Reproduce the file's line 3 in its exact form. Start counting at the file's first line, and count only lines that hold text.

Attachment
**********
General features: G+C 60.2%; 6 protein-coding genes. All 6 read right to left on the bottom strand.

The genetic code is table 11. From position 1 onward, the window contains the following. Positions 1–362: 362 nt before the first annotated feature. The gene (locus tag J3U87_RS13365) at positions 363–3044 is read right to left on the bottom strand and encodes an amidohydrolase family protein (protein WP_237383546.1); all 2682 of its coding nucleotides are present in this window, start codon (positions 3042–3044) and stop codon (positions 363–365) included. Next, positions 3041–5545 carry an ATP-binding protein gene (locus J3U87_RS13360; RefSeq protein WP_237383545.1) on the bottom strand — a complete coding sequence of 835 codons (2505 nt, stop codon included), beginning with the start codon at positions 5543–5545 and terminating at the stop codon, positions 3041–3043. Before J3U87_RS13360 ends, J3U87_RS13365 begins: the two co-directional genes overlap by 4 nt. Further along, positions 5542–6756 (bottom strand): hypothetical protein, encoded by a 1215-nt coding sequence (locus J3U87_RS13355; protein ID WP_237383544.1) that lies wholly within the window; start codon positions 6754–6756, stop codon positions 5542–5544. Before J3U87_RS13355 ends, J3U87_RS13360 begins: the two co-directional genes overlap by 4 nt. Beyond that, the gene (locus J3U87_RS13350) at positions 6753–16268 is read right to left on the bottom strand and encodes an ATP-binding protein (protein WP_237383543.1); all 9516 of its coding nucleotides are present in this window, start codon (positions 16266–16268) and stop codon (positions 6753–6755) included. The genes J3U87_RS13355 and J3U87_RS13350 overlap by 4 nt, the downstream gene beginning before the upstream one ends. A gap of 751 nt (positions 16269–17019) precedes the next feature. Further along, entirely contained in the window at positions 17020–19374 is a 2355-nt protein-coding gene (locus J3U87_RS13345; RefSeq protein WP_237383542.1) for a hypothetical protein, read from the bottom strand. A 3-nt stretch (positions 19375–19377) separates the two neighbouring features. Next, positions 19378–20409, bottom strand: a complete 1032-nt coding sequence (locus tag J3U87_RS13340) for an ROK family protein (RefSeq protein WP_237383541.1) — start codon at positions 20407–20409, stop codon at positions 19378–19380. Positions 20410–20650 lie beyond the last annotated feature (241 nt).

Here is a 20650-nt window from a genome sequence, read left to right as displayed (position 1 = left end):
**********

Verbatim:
Here is a 20650-nt window from a genome sequence, read left to right as displayed (position 1 = left end):